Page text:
* External resources.
  A common interface should govern all external resources (libraries, files, sockets, ..).  I don't necessarily want to know whether I read a file or interact with a DLL or a user - and certainly don't want to write various copies of my code to do these different things.  That would be like writing separate sorting routines for strings, numbers, etc.

* Uniformity.
  External things should look like internal things in order to have them share all the advantages of the felicitous choice of Scheme internal things (WdW).  That's why to me e.g. a library should look like a procedure, from which the library elements can be obtained:
  (define math (get-library '(my-math))) ; simplified exempli gratia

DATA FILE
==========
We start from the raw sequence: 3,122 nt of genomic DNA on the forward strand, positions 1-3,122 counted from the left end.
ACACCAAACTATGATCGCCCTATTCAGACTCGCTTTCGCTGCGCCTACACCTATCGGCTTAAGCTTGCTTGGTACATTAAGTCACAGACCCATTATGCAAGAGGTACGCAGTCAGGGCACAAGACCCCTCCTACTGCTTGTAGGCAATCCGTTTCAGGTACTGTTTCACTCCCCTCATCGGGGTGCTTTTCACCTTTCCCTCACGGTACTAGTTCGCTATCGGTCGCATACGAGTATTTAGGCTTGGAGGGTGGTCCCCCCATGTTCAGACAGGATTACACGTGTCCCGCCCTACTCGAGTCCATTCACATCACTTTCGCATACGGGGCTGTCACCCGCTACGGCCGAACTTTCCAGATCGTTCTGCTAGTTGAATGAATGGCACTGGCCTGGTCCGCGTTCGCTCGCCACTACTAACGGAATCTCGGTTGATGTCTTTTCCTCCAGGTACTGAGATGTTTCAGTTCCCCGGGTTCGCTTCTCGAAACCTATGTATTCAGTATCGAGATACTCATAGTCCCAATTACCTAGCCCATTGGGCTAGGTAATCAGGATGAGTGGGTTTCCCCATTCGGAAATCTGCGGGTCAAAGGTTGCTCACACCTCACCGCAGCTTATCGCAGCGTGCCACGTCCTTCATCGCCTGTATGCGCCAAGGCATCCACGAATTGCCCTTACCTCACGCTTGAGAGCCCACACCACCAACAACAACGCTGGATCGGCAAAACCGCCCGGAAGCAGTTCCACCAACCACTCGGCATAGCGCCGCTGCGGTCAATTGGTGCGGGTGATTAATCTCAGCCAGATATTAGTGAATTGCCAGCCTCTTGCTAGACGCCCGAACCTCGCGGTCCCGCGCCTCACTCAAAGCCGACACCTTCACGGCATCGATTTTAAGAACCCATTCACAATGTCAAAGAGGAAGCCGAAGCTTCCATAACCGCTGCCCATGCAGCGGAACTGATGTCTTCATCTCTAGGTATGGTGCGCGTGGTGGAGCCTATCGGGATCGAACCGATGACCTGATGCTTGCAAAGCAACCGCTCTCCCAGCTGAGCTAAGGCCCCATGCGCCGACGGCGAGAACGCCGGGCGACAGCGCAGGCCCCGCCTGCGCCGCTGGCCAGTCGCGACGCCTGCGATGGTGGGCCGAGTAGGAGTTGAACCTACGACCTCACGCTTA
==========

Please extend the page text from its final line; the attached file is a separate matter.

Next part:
(math 'exports) -> '(sin "cos" "Cos" 3.14) ; export tags are not necessarily tokens (but would normally be)
  (define cos (math 'get "cos"))
  Obviously, a macro might inspect the exports and import them, with or without a prefix, in a given environment
  (install! '(math) 'math) ; does get-library, collects the exports and defines them.
  math::cos -> '#<procedure math::cos>
  This way, the user has full control over the way a library changes the programming environment.
  And this macro would be in a library, with a nice bootstrap line in people's .ini files.

* Tables.
  I see no reason why a reified environment or (hash) table should look any different from a library procedure as described here.


* Multi-pass compilation.